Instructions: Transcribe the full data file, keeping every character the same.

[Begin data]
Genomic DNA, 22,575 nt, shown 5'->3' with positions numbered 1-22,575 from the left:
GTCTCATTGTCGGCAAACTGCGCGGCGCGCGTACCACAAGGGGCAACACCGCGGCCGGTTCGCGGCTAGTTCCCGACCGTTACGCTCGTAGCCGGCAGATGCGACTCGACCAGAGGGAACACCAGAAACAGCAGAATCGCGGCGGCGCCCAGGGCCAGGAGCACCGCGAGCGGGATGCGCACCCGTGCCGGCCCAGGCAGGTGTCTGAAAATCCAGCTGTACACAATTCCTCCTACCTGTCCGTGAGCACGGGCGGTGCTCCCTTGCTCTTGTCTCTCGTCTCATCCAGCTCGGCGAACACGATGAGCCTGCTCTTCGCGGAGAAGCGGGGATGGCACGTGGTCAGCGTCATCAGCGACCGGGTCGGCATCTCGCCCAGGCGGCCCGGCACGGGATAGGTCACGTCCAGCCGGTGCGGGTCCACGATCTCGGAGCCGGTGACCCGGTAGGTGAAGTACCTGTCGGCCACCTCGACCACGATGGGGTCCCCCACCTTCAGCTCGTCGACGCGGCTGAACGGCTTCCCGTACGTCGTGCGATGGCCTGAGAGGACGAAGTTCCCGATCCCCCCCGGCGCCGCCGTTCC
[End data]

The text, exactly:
Genomic DNA, 22,575 nt, shown 5'->3' with positions numbered 1-22,575 from the left:
GTCTCATTGTCGGCAAACTGCGCGGCGCGCGTACCACAAGGGGCAACACCGCGGCCGGTTCGCGGCTAGTTCCCGACCGTTACGCTCGTAGCCGGCAGATGCGACTCGACCAGAGGGAACACCAGAAACAGCAGAATCGCGGCGGCGCCCAGGGCCAGGAGCACCGCGAGCGGGATGCGCACCCGTGCCGGCCCAGGCAGGTGTCTGAAAATCCAGCTGTACACAATTCCTCCTACCTGTCCGTGAGCACGGGCGGTGCTCCCTTGCTCTTGTCTCTCGTCTCATCCAGCTCGGCGAACACGATGAGCCTGCTCTTCGCGGAGAAGCGGGGATGGCACGTGGTCAGCGTCATCAGCGACCGGGTCGGCATCTCGCCCAGGCGGCCCGGCACGGGATAGGTCACGTCCAGCCGGTGCGGGTCCACGATCTCGGAGCCGGTGACCCGGTAGGTGAAGTACCTGTCGGCCACCTCGACCACGATGGGGTCCCCCACCTTCAGCTCGTCGACGCGGCTGAACGGCTTCCCGTACGTCGTGCGATGGCCTGAGAGGACGAAGTTCCCGATCCCCCCCGGCGCCGCCGTTCC